Hilary Graham has a background in sociology and social policy. Prior to coming to the Department of Health Sciences at York, she held positions at Lancaster University and the University of Warwick.
She has a track-record of research concerned with social inequalities in health, with a particular focus on health-related behaviours. Her current research is exploring the implications of climate change for people's health and everyday lives.
Hilary Graham is part of the Lancet Countdown on health and climate change, funded by the Wellcome Trust and led by UCL (2018-23). She coordinates the Countdown group tracking public and political engagement in health and climate change. She is an author for the series of reports published as part of the Lancet Commission on Health and Climate Change: Policy Responses to Protect Public Health. Follow this link for the 2021 Lancet Countdown report. Earlier Countdown reports can be found pn the Lancet Countdown website.
Hilary is an Associate Director of the new ESRC Centre for Climate and Social Transformations (CAST) led by the University of Cardiff.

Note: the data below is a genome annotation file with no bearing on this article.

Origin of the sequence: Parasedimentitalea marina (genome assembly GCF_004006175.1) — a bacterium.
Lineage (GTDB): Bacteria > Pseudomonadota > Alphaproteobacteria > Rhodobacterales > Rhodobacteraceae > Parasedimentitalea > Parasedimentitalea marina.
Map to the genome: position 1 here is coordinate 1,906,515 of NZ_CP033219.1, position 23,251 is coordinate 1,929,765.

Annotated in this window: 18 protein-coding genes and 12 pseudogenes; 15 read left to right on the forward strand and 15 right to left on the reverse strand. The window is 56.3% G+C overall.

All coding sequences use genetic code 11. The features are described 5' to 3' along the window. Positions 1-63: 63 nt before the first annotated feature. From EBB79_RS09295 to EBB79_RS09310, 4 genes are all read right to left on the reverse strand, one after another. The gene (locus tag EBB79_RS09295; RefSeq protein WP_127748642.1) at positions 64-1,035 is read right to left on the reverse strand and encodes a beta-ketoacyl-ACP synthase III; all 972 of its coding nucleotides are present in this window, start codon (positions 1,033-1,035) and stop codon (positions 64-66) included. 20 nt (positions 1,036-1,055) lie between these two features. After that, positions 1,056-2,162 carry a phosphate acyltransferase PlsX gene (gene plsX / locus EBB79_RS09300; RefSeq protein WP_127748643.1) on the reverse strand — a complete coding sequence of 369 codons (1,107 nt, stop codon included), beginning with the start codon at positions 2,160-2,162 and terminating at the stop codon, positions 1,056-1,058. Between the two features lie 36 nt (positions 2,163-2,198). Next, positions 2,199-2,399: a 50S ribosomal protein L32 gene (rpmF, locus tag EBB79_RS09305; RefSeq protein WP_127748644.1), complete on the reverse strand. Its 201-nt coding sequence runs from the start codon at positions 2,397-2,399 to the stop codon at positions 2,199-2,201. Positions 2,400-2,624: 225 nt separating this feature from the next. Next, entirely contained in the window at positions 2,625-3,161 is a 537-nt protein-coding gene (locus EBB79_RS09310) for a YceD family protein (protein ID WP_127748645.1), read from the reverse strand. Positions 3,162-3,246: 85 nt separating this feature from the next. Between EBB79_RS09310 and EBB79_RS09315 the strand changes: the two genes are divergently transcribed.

Hilary Graham has led a range of research programmes, including the Department of Health Public Health Research Consortium (2005-11). She is a Co-Investigator in the NIHR Public Health Policy Research Unit (2019-2024, led by LSHTM).
Her books include Unequal Lives: Health and Socioeconomic Inequalities (Open University Press, 2007) and Understanding Health Inequalities (Open University Press, 2010).
Hilary was a member of the Social Policy and Social Work Panel for the 2014 Research Excellence Framework, as well as a number of previous Research Assessment Exercises, and has served as Vice-Chair of the ESRC Research Committee. Hilary received a CBE for services to social science in the Queen's Birthday Honours List 2014 and was elected a Fellow of the British Academy in 2016.
Hilary's current research interests focus on the social and health implications of climate change, including implications for future generations (children's future lives and the lives of those yet to be born). She also continues her research interests in public health and social inequalities.